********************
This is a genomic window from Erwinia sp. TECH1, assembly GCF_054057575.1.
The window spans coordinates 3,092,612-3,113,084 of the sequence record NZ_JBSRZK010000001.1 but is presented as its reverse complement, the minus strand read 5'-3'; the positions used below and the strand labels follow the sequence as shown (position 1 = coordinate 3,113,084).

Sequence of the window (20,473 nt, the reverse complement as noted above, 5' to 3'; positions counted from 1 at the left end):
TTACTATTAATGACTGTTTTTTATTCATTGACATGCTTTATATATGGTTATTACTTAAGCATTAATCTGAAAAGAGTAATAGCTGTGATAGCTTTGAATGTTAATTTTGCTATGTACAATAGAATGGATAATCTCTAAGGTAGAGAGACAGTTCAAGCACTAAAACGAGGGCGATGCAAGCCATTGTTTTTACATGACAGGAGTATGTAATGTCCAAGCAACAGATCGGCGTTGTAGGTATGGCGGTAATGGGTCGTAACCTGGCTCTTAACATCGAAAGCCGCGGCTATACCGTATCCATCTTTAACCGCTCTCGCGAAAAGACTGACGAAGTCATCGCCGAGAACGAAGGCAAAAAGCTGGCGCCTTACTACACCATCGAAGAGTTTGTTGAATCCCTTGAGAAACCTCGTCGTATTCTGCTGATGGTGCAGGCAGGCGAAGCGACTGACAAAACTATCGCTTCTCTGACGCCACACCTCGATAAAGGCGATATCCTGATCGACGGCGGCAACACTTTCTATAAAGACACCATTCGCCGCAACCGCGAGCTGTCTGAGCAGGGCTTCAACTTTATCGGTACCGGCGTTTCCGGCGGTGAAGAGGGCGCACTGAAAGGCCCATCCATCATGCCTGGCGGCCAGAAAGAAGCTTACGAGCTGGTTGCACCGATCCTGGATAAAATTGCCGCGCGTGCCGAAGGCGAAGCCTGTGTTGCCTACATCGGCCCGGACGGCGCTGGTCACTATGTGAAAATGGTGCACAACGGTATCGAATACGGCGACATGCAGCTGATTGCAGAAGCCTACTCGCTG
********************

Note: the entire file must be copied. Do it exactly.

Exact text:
This is a genomic window from Erwinia sp. TECH1, assembly GCF_054057575.1.
The window spans coordinates 3,092,612-3,113,084 of the sequence record NZ_JBSRZK010000001.1 but is presented as its reverse complement, the minus strand read 5'-3'; the positions used below and the strand labels follow the sequence as shown (position 1 = coordinate 3,113,084).

Sequence of the window (20,473 nt, the reverse complement as noted above, 5' to 3'; positions counted from 1 at the left end):
TTACTATTAATGACTGTTTTTTATTCATTGACATGCTTTATATATGGTTATTACTTAAGCATTAATCTGAAAAGAGTAATAGCTGTGATAGCTTTGAATGTTAATTTTGCTATGTACAATAGAATGGATAATCTCTAAGGTAGAGAGACAGTTCAAGCACTAAAACGAGGGCGATGCAAGCCATTGTTTTTACATGACAGGAGTATGTAATGTCCAAGCAACAGATCGGCGTTGTAGGTATGGCGGTAATGGGTCGTAACCTGGCTCTTAACATCGAAAGCCGCGGCTATACCGTATCCATCTTTAACCGCTCTCGCGAAAAGACTGACGAAGTCATCGCCGAGAACGAAGGCAAAAAGCTGGCGCCTTACTACACCATCGAAGAGTTTGTTGAATCCCTTGAGAAACCTCGTCGTATTCTGCTGATGGTGCAGGCAGGCGAAGCGACTGACAAAACTATCGCTTCTCTGACGCCACACCTCGATAAAGGCGATATCCTGATCGACGGCGGCAACACTTTCTATAAAGACACCATTCGCCGCAACCGCGAGCTGTCTGAGCAGGGCTTCAACTTTATCGGTACCGGCGTTTCCGGCGGTGAAGAGGGCGCACTGAAAGGCCCATCCATCATGCCTGGCGGCCAGAAAGAAGCTTACGAGCTGGTTGCACCGATCCTGGATAAAATTGCCGCGCGTGCCGAAGGCGAAGCCTGTGTTGCCTACATCGGCCCGGACGGCGCTGGTCACTATGTGAAAATGGTGCACAACGGTATCGAATACGGCGACATGCAGCTGATTGCAGAAGCCTACTCGCTG